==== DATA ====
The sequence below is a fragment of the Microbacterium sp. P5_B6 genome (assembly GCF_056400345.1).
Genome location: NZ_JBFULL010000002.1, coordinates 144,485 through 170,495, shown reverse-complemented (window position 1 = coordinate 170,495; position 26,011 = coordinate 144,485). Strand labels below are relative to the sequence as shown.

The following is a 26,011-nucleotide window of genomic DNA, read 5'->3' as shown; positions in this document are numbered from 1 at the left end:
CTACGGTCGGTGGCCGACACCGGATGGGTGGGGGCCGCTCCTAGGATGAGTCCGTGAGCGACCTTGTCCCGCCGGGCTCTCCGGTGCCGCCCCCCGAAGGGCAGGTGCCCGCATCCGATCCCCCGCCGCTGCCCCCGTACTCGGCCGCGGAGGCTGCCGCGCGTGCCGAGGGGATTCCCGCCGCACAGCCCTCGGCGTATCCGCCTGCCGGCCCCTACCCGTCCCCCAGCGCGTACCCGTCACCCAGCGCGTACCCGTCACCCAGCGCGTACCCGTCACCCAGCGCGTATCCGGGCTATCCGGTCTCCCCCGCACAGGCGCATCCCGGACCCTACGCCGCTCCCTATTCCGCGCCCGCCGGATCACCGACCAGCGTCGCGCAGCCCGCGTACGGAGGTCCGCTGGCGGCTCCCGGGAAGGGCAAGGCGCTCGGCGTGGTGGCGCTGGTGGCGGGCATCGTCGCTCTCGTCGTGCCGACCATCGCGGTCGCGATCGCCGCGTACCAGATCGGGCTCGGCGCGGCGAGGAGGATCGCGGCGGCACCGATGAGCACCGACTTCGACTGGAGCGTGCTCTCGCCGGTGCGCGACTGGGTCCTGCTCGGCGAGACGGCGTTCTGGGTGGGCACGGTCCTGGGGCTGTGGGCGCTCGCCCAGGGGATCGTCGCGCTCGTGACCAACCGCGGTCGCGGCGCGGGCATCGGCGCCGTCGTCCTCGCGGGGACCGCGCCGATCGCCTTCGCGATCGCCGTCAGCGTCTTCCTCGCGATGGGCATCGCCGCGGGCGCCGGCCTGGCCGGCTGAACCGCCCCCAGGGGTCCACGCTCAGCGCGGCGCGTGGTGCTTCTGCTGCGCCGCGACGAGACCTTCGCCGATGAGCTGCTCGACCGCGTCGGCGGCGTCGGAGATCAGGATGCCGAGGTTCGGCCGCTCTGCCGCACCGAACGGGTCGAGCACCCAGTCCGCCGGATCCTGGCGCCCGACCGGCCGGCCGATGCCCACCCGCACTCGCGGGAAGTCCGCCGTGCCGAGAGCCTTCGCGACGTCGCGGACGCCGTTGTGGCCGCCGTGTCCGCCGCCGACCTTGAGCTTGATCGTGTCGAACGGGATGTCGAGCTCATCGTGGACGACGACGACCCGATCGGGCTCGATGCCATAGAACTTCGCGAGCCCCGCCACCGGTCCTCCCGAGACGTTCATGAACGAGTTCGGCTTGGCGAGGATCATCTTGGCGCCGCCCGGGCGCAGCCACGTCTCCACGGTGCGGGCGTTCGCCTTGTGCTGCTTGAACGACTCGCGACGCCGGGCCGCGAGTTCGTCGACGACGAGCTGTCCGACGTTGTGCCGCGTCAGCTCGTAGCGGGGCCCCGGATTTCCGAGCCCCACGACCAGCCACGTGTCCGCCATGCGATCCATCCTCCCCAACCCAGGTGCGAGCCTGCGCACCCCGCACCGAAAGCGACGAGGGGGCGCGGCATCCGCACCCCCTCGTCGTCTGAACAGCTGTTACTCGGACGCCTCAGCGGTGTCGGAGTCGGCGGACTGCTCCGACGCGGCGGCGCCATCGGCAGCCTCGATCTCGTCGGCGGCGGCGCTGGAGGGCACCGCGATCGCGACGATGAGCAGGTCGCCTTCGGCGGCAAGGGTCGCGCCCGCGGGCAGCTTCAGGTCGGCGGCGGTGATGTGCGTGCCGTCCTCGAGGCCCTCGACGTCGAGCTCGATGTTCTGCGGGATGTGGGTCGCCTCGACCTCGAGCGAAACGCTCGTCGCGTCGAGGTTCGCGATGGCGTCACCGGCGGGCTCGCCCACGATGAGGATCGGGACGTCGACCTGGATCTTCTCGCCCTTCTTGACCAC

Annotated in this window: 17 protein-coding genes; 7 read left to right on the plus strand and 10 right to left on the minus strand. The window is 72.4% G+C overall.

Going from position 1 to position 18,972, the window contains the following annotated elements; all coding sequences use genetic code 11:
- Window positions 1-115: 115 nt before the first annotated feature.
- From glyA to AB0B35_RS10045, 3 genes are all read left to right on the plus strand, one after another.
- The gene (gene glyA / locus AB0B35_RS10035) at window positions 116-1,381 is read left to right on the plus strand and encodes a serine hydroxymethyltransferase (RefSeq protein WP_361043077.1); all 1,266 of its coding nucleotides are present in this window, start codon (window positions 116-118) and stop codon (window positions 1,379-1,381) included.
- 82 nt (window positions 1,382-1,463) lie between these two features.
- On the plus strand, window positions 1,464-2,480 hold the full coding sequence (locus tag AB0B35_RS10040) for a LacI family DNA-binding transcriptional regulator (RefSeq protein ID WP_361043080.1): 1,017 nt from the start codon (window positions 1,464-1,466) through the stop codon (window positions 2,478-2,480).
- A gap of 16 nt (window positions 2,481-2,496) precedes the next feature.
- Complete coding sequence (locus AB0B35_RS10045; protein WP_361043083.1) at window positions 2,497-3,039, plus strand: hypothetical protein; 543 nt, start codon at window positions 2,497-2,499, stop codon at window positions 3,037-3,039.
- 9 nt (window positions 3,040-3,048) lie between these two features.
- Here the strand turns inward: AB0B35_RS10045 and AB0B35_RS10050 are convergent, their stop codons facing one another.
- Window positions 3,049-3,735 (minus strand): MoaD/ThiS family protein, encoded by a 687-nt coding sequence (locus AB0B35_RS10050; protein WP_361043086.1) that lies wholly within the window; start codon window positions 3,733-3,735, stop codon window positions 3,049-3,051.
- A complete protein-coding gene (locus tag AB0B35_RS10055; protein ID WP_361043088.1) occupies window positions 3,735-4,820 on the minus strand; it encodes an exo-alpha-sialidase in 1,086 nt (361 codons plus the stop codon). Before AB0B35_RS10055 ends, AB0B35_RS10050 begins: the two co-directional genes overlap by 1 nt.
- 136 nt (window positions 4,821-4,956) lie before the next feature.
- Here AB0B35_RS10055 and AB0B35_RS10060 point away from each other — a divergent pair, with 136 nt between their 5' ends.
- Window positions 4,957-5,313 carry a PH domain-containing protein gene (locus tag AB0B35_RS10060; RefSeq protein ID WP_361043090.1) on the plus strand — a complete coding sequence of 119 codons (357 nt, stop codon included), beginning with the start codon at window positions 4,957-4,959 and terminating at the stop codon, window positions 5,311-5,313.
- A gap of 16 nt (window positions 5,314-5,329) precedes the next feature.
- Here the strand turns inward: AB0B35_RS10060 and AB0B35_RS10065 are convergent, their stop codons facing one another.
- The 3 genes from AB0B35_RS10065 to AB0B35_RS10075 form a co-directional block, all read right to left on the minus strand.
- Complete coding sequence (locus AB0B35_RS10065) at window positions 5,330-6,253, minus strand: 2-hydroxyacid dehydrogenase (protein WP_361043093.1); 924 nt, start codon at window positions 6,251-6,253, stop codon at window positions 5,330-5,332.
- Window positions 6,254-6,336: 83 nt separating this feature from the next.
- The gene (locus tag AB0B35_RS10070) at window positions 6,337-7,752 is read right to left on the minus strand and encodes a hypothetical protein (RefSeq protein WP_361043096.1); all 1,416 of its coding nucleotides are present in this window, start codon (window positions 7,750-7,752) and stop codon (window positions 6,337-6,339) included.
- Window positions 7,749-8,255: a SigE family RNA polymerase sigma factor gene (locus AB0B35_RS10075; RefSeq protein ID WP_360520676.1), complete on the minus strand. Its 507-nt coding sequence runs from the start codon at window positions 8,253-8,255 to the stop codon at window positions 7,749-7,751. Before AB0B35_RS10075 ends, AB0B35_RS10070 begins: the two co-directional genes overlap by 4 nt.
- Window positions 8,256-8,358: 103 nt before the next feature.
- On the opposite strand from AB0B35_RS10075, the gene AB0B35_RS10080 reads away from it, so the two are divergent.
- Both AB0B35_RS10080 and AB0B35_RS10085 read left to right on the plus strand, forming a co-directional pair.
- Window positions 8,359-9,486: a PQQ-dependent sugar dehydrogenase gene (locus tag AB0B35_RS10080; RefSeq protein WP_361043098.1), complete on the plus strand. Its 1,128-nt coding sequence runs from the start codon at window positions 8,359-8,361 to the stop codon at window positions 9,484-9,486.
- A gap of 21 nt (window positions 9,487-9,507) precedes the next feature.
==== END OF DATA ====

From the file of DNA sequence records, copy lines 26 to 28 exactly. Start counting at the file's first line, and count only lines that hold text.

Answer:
- The gene (locus tag AB0B35_RS10070) at window positions 6,337-7,752 is read right to left on the minus strand and encodes a hypothetical protein (RefSeq protein WP_361043096.1); all 1,416 of its coding nucleotides are present in this window, start codon (window positions 7,750-7,752) and stop codon (window positions 6,337-6,339) included.
- Window positions 7,749-8,255: a SigE family RNA polymerase sigma factor gene (locus AB0B35_RS10075; RefSeq protein ID WP_360520676.1), complete on the minus strand. Its 507-nt coding sequence runs from the start codon at window positions 8,253-8,255 to the stop codon at window positions 7,749-7,751. Before AB0B35_RS10075 ends, AB0B35_RS10070 begins: the two co-directional genes overlap by 4 nt.
- Window positions 8,256-8,358: 103 nt before the next feature.